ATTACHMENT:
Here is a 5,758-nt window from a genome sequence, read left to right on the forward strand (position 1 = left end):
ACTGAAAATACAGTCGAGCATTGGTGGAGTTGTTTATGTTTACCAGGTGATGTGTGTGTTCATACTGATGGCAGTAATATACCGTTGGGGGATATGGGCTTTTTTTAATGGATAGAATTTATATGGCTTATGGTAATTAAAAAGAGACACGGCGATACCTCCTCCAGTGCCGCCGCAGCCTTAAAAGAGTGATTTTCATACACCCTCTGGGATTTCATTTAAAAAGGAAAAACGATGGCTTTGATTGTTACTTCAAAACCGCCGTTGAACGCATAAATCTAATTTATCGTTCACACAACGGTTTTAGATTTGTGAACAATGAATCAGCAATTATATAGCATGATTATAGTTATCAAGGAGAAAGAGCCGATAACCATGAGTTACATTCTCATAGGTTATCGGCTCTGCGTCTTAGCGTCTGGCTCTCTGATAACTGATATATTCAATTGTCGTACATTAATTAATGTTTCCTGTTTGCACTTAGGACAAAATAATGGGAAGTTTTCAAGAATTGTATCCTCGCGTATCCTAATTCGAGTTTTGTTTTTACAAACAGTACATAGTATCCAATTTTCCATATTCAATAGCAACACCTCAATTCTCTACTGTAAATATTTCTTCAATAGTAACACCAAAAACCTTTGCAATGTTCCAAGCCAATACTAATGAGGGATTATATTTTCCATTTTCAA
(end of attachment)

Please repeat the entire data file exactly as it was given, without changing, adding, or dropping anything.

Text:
Here is a 5,758-nt window from a genome sequence, read left to right on the forward strand (position 1 = left end):
ACTGAAAATACAGTCGAGCATTGGTGGAGTTGTTTATGTTTACCAGGTGATGTGTGTGTTCATACTGATGGCAGTAATATACCGTTGGGGGATATGGGCTTTTTTTAATGGATAGAATTTATATGGCTTATGGTAATTAAAAAGAGACACGGCGATACCTCCTCCAGTGCCGCCGCAGCCTTAAAAGAGTGATTTTCATACACCCTCTGGGATTTCATTTAAAAAGGAAAAACGATGGCTTTGATTGTTACTTCAAAACCGCCGTTGAACGCATAAATCTAATTTATCGTTCACACAACGGTTTTAGATTTGTGAACAATGAATCAGCAATTATATAGCATGATTATAGTTATCAAGGAGAAAGAGCCGATAACCATGAGTTACATTCTCATAGGTTATCGGCTCTGCGTCTTAGCGTCTGGCTCTCTGATAACTGATATATTCAATTGTCGTACATTAATTAATGTTTCCTGTTTGCACTTAGGACAAAATAATGGGAAGTTTTCAAGAATTGTATCCTCGCGTATCCTAATTCGAGTTTTGTTTTTACAAACAGTACATAGTATCCAATTTTCCATATTCAATAGCAACACCTCAATTCTCTACTGTAAATATTTCTTCAATAGTAACACCAAAAACCTTTGCAATGTTCCAAGCCAATACTAATGAGGGATTATATTTTCCATTTTCAA